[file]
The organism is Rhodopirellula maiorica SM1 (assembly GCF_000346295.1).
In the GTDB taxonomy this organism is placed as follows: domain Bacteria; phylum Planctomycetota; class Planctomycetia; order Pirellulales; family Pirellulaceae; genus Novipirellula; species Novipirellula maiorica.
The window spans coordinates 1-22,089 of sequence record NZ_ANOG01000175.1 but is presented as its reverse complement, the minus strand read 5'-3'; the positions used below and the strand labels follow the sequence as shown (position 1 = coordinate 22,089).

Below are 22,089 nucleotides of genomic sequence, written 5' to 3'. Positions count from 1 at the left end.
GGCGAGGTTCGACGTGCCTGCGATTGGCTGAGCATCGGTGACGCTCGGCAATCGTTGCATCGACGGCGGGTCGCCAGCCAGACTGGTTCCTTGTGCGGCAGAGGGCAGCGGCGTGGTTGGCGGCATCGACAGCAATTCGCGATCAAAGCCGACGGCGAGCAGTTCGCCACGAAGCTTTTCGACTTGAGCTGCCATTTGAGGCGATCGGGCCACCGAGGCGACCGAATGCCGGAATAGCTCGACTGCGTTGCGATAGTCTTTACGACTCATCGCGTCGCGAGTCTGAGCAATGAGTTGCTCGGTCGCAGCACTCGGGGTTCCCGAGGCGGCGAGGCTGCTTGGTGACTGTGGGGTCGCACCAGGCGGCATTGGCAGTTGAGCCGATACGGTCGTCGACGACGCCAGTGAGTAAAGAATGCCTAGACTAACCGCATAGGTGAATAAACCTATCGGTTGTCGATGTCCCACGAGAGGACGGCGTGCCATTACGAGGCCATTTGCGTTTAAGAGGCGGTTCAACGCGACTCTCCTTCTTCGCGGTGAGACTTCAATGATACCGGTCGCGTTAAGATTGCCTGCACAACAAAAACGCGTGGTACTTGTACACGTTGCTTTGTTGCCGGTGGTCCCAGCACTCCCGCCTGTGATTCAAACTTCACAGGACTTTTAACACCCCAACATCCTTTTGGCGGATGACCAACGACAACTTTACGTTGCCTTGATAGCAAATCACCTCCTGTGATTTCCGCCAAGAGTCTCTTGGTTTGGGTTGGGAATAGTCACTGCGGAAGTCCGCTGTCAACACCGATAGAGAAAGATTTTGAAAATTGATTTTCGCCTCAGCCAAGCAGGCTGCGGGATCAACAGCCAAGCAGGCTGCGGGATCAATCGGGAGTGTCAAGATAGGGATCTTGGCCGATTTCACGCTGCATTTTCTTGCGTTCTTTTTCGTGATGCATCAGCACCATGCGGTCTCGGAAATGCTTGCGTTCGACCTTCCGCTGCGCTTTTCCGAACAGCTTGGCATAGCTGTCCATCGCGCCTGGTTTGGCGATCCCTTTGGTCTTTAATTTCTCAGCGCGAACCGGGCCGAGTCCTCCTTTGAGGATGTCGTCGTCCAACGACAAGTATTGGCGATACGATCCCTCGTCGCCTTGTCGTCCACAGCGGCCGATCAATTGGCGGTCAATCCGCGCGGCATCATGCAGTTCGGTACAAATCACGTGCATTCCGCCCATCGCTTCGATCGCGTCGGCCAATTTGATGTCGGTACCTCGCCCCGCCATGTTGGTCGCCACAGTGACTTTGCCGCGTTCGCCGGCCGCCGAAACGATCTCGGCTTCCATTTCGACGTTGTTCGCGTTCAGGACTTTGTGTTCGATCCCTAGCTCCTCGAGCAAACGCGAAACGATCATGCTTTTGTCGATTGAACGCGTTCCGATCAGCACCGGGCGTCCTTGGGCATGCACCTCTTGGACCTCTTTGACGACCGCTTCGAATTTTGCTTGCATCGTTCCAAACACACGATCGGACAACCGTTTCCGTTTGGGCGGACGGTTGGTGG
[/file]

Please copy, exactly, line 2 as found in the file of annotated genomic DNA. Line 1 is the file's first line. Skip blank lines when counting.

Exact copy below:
In the GTDB taxonomy this organism is placed as follows: domain Bacteria; phylum Planctomycetota; class Planctomycetia; order Pirellulales; family Pirellulaceae; genus Novipirellula; species Novipirellula maiorica.